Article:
I was a 4-H-er as a kid and did a few woodworking projects for the State Fair; lamp, birdhouse, that kind of thing, and I took woodshop in middle school. I also built more bike ramps than you could shake a bloody knuckle at as a teenager. Beyond that, my experience for the detail woodworking required for guitar work was minimal when I went to Roberto-Venn. The joinery skills, tool technique, and jig making used in guitar work was taught at school. They recommended some basic woodworking at the time I enrolled, but it was not required. I’d have to say that my skills in the guitar making area have actually translated over to other woodworking skill sets(box making, antique restoration, small furniture, carving).
– What are your factors when picking out woods for the guitar?
If the wood species are pre-chosen by the customer’s preference or a specific design, and I am following their lead, I single out the cuts that aesthetically fit the bill and then do a couple rule-of-thumb tests to the piece of wood to see how well it resonates.
–the knuckle test— knock on the cut with your knuckle and listen for some level of ‘tink’ in the sound, and steer clear of a ‘thump’ or more thuddy type of tone when you knock on it..
–the tuning fork test— I have an A tuning fork, not sure which A it is, but it’s high pitched, and I have larger E tuning fork that is lower pitched. I’ll strike them and hold them to the wood to hear if there is reasonable volume and resonance with both. It is not scientific by any means, but more of an educated guessing game. If I am making something from imagination I’ll choose woods I already know I have liked the tonality of in the past. Aesthetically I am usually looking for a strong contrast of woods in my guitars. With some woods weight is a factor that I must consider as well. Fingerboards must be hard and relatively consistent on standard guitars for good sustain qualities. As some of my lapsteel builds show, however, I can use knotted or unusual cuts on them because there is no tone transfer at the fingerboard surface since the steel bar, and not the frets/fingerboard, is making the contact with the strings. It is certainly not scientific, and you never really know what you’re going to get 100%. In electric guitars wood choice is an important tonal consideration, but as Danelectros and other non-tonewood guitars can prove, they sound just as fantastic through in their own particle board right. Pickups, strings, and amp are all just as critical aspects of the overall tone as the wood is with electric guitars. That’s beauty of electric guitars.. there are so many factors that go into a ‘tone’ that it can be adjusted…plug the same guitar into 3 different amps/pedals and you may get 3 distinct results. Change the strings and swap a capacitor or pot out, and get another 3 results…swap pickups, and there you go again… I deeply admire a good acoustic builder for not having this flexibility, and using only his/her experience and knowledge of the physical resonance of the wood to produce a given sound.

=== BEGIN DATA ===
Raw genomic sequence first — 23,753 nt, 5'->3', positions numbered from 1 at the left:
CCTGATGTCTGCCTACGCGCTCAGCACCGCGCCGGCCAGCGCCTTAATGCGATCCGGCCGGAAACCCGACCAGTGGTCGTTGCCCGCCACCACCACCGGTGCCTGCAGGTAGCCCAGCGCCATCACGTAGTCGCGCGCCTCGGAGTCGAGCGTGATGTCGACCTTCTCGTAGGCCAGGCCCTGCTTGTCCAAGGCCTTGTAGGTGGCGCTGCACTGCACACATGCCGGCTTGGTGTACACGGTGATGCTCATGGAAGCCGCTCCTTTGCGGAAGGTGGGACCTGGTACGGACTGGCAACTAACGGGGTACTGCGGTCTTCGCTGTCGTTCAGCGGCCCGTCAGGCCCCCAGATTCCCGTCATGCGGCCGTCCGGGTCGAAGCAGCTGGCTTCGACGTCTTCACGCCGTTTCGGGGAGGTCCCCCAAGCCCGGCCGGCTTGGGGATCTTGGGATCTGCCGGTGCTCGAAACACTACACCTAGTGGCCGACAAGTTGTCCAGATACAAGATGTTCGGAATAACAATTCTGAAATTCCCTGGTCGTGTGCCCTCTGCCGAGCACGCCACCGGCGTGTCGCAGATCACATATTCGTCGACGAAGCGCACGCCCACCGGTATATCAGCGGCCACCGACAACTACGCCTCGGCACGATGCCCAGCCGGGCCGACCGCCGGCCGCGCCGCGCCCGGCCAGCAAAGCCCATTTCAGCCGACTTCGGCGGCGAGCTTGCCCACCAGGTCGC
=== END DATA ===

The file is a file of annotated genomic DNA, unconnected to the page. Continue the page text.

– Name some of the exotic woods you use.
Off the top of my head, I have used wenge, cocobolo, bubinga, rosewood, purpleheart, swamp kauri, and ebony…I suppose those are considered exotics. Curly koa is one of my favorites, but it may be considered a figured domestic? I do have a bit of some of these on hand that I will use up, but I am increasingly more interested in looking for domestics for the bulk of my build material these days(walnut, maples, ash, alder, etc.), and reserving exotic use to veneers, headcaps, fingerboards, and other low bulk uses. Although I am only making enough guitars a year to fill a closet, and not a warehouse, I am becoming more conscious that by purchasing even a tiny board of rainforest wood I am very likely contributing to a problem on another part of the planet. Factoid, when you mill/cut purpleheart it dulls your tools like crazy and smells like rotten troll feet.
– What separates your guitars from other boutique guitar builders?
Probably that my stylistic approach differs a bit. My affinity for more wood, less plastic, and a natural looking finish. I seldom ‘paint’ my instruments. It may be a better question for someone buying one of my instruments…I have been told that I have ‘a good eye’. My carved work seems to get the most hubbub, so likely my sense of curves and three dimensionality distinguishes some of my work…
– What got you into designing some of your other stringed instruments like lap steels and ukeleles?